Recognising the need to take actions forward in an integrated as well as targeted approach, the Forum agreed to refocus its future work plan and build on the outcomes from the work of the three Working Groups in a co-ordinated manner under the unified theme of stewardship. To take its work forward, the Forum approved the establishment of an "Implementation Task Force" to comprise co-chairs of the three former Working Groups, Working Group Champions, the Study Groups Secretariats and other interested parties. The Task Force will consider the Working Groups’ results, use of analytical tools, communication issues and look at further development of the Forum’s product stewardship framework and draw up a work plan for consideration by the Forum participants. As a first priority, the Task Force will focus its efforts on:

The Implementation Task Force will draw up a draft work plan early in January 2003 that will then be submitted to the participants in the Forum in The Hague and the Study Groups. A revised work-plan will then be developed by the Implementation Task Force at the end of January.

At its last meeting in Porto, the Consultative Forum recommended to organize a workshop to address issues regarding recycling technology transfer and sound policy development on metals recycling with special focus on developing countries and countries with economies in transition. Recognizing this, the International Copper Study Group, the International Lead and Zinc Study Group and the International Nickel Study Group will jointly organize an international workshop on metals recycling in St. Petersburg, Russian Federation, 10-12 September 2003. The theme of the multi-stakeholder workshop will be to look at metals recycling from a developing world and economies in transition perspective. Workshop participants will identify issues and outline possible solutions towards the development of national and international policies or strategies to encourage the sustainable management of recoverable metal-bearing materials and resources.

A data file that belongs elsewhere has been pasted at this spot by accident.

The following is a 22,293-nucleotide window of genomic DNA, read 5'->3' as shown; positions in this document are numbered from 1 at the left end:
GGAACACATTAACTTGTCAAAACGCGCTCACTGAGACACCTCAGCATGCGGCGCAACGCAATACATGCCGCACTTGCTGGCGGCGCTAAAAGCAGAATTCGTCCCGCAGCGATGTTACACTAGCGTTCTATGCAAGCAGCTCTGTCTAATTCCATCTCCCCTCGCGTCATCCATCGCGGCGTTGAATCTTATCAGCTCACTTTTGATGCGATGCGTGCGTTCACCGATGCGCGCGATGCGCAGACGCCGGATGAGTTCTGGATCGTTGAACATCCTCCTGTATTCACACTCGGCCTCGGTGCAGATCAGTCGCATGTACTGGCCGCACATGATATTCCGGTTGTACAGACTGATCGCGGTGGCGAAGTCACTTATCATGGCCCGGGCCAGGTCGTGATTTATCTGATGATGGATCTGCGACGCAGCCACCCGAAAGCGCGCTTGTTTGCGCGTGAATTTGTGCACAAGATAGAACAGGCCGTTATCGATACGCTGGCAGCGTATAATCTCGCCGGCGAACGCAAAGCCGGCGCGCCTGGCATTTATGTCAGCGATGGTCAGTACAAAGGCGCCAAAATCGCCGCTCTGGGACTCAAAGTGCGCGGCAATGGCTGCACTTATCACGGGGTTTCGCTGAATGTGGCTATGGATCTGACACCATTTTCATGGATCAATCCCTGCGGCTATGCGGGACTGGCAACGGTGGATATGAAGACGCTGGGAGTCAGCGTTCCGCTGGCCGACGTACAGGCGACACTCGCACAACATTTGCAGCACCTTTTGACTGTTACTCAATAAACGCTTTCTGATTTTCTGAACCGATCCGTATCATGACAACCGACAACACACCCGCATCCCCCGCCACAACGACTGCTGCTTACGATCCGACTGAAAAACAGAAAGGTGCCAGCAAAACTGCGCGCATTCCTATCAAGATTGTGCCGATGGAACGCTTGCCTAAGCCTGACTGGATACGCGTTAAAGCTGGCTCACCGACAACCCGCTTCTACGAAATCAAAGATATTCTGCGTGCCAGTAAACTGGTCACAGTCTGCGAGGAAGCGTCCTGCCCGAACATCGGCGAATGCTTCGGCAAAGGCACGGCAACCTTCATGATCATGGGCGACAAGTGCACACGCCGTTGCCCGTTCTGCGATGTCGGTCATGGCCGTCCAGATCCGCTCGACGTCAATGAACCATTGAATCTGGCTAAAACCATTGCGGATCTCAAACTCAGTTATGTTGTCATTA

The co-chairs noted the continued strong commitment of the Forum participants to work collectively to achieve tangible results through the Forum process. Considerable progress has been made already through the entirely voluntary efforts of this global group of stakeholders.


Léon Doyen

Ambassador Plenipotentiary

Directorate-General of Economic and Bilateral Relations

Ministry of Foreign Affairs


Sauli Rouhinen

Environment Counsellor

Ministry of the Environment & Secretary General of the

Finnish National Division Commission on Sustainable Development